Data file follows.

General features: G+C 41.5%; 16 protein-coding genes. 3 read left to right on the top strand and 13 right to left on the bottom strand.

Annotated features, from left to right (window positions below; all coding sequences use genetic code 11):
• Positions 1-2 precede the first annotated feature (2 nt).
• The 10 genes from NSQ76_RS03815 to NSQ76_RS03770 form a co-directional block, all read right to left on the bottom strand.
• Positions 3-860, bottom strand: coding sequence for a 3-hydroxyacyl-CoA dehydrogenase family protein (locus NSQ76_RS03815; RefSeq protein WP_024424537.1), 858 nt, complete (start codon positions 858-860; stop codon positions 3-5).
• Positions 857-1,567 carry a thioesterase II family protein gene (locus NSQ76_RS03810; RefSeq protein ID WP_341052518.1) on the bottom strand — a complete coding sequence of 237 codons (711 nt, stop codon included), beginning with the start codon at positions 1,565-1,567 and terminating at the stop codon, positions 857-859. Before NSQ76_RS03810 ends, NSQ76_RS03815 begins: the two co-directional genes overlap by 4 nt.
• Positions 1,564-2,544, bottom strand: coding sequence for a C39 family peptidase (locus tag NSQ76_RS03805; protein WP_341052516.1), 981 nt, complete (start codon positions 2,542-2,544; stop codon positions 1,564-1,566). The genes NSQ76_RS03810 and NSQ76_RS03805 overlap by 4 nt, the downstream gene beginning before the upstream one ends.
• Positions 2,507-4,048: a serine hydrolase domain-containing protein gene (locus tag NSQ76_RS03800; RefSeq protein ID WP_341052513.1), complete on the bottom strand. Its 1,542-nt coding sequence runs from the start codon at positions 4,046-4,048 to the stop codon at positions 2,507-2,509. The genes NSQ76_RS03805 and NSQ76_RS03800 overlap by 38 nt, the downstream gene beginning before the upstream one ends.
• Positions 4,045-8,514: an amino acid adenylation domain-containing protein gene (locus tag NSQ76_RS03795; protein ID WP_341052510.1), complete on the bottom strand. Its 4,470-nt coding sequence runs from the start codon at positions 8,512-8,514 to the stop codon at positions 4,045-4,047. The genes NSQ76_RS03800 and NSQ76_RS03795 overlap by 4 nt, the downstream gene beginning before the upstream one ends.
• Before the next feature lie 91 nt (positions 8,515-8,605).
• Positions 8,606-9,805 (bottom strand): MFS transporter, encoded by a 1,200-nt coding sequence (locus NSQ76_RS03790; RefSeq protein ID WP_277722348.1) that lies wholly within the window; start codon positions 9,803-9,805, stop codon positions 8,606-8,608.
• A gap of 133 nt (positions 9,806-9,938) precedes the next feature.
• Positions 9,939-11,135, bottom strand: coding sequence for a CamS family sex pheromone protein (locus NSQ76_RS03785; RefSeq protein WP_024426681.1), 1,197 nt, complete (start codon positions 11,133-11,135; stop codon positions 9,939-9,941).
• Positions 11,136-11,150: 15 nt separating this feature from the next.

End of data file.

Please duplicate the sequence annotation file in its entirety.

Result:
General features: G+C 41.5%; 16 protein-coding genes. 3 read left to right on the top strand and 13 right to left on the bottom strand.

Annotated features, from left to right (window positions below; all coding sequences use genetic code 11):
• Positions 1-2 precede the first annotated feature (2 nt).
• The 10 genes from NSQ76_RS03815 to NSQ76_RS03770 form a co-directional block, all read right to left on the bottom strand.
• Positions 3-860, bottom strand: coding sequence for a 3-hydroxyacyl-CoA dehydrogenase family protein (locus NSQ76_RS03815; RefSeq protein WP_024424537.1), 858 nt, complete (start codon positions 858-860; stop codon positions 3-5).
• Positions 857-1,567 carry a thioesterase II family protein gene (locus NSQ76_RS03810; RefSeq protein ID WP_341052518.1) on the bottom strand — a complete coding sequence of 237 codons (711 nt, stop codon included), beginning with the start codon at positions 1,565-1,567 and terminating at the stop codon, positions 857-859. Before NSQ76_RS03810 ends, NSQ76_RS03815 begins: the two co-directional genes overlap by 4 nt.
• Positions 1,564-2,544, bottom strand: coding sequence for a C39 family peptidase (locus tag NSQ76_RS03805; protein WP_341052516.1), 981 nt, complete (start codon positions 2,542-2,544; stop codon positions 1,564-1,566). The genes NSQ76_RS03810 and NSQ76_RS03805 overlap by 4 nt, the downstream gene beginning before the upstream one ends.
• Positions 2,507-4,048: a serine hydrolase domain-containing protein gene (locus tag NSQ76_RS03800; RefSeq protein ID WP_341052513.1), complete on the bottom strand. Its 1,542-nt coding sequence runs from the start codon at positions 4,046-4,048 to the stop codon at positions 2,507-2,509. The genes NSQ76_RS03805 and NSQ76_RS03800 overlap by 38 nt, the downstream gene beginning before the upstream one ends.
• Positions 4,045-8,514: an amino acid adenylation domain-containing protein gene (locus tag NSQ76_RS03795; protein ID WP_341052510.1), complete on the bottom strand. Its 4,470-nt coding sequence runs from the start codon at positions 8,512-8,514 to the stop codon at positions 4,045-4,047. The genes NSQ76_RS03800 and NSQ76_RS03795 overlap by 4 nt, the downstream gene beginning before the upstream one ends.
• Before the next feature lie 91 nt (positions 8,515-8,605).
• Positions 8,606-9,805 (bottom strand): MFS transporter, encoded by a 1,200-nt coding sequence (locus NSQ76_RS03790; RefSeq protein ID WP_277722348.1) that lies wholly within the window; start codon positions 9,803-9,805, stop codon positions 8,606-8,608.
• A gap of 133 nt (positions 9,806-9,938) precedes the next feature.
• Positions 9,939-11,135, bottom strand: coding sequence for a CamS family sex pheromone protein (locus NSQ76_RS03785; RefSeq protein WP_024426681.1), 1,197 nt, complete (start codon positions 11,133-11,135; stop codon positions 9,939-9,941).
• Positions 11,136-11,150: 15 nt separating this feature from the next.